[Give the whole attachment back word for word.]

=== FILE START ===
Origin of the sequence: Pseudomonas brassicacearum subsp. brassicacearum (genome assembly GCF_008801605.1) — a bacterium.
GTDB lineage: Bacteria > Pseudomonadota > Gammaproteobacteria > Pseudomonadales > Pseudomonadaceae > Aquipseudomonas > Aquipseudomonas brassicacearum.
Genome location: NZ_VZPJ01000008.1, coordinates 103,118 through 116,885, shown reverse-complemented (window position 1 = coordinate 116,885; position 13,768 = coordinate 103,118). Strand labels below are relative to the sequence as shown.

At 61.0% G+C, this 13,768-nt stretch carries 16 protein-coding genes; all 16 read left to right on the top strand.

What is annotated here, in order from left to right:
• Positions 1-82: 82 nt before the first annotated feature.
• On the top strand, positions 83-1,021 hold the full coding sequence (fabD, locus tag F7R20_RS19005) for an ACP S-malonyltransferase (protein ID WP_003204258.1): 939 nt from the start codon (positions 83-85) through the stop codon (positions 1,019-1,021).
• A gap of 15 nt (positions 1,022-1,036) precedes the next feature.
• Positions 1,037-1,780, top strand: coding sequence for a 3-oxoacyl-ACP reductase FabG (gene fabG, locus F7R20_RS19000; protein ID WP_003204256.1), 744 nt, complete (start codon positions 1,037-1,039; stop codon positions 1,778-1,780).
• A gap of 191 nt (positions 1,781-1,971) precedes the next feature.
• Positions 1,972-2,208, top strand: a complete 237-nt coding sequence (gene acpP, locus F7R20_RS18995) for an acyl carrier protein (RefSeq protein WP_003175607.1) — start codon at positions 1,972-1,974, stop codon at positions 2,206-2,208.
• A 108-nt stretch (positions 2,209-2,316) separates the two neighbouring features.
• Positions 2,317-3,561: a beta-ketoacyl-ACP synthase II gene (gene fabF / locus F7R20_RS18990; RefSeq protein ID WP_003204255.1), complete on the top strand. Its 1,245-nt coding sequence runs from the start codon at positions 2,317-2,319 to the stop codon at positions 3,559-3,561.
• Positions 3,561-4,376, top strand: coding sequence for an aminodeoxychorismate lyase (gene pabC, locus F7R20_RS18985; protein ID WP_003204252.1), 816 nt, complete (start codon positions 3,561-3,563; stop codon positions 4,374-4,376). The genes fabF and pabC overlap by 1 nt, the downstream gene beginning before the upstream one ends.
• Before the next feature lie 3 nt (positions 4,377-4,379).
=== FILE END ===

Origin of the sequence: Pseudomonas brassicacearum subsp. brassicacearum (genome assembly GCF_008801605.1) — a bacterium.
GTDB lineage: Bacteria > Pseudomonadota > Gammaproteobacteria > Pseudomonadales > Pseudomonadaceae > Aquipseudomonas > Aquipseudomonas brassicacearum.
Genome location: NZ_VZPJ01000008.1, coordinates 103,118 through 116,885, shown reverse-complemented (window position 1 = coordinate 116,885; position 13,768 = coordinate 103,118). Strand labels below are relative to the sequence as shown.

At 61.0% G+C, this 13,768-nt stretch carries 16 protein-coding genes; all 16 read left to right on the top strand.

What is annotated here, in order from left to right:
• Positions 1-82: 82 nt before the first annotated feature.
• On the top strand, positions 83-1,021 hold the full coding sequence (fabD, locus tag F7R20_RS19005) for an ACP S-malonyltransferase (protein ID WP_003204258.1): 939 nt from the start codon (positions 83-85) through the stop codon (positions 1,019-1,021).
• A gap of 15 nt (positions 1,022-1,036) precedes the next feature.
• Positions 1,037-1,780, top strand: coding sequence for a 3-oxoacyl-ACP reductase FabG (gene fabG, locus F7R20_RS19000; protein ID WP_003204256.1), 744 nt, complete (start codon positions 1,037-1,039; stop codon positions 1,778-1,780).
• A gap of 191 nt (positions 1,781-1,971) precedes the next feature.
• Positions 1,972-2,208, top strand: a complete 237-nt coding sequence (gene acpP, locus F7R20_RS18995) for an acyl carrier protein (RefSeq protein WP_003175607.1) — start codon at positions 1,972-1,974, stop codon at positions 2,206-2,208.
• A 108-nt stretch (positions 2,209-2,316) separates the two neighbouring features.
• Positions 2,317-3,561: a beta-ketoacyl-ACP synthase II gene (gene fabF / locus F7R20_RS18990; RefSeq protein ID WP_003204255.1), complete on the top strand. Its 1,245-nt coding sequence runs from the start codon at positions 2,317-2,319 to the stop codon at positions 3,559-3,561.
• Positions 3,561-4,376, top strand: coding sequence for an aminodeoxychorismate lyase (gene pabC, locus F7R20_RS18985; protein ID WP_003204252.1), 816 nt, complete (start codon positions 3,561-3,563; stop codon positions 4,374-4,376). The genes fabF and pabC overlap by 1 nt, the downstream gene beginning before the upstream one ends.
• Before the next feature lie 3 nt (positions 4,377-4,379).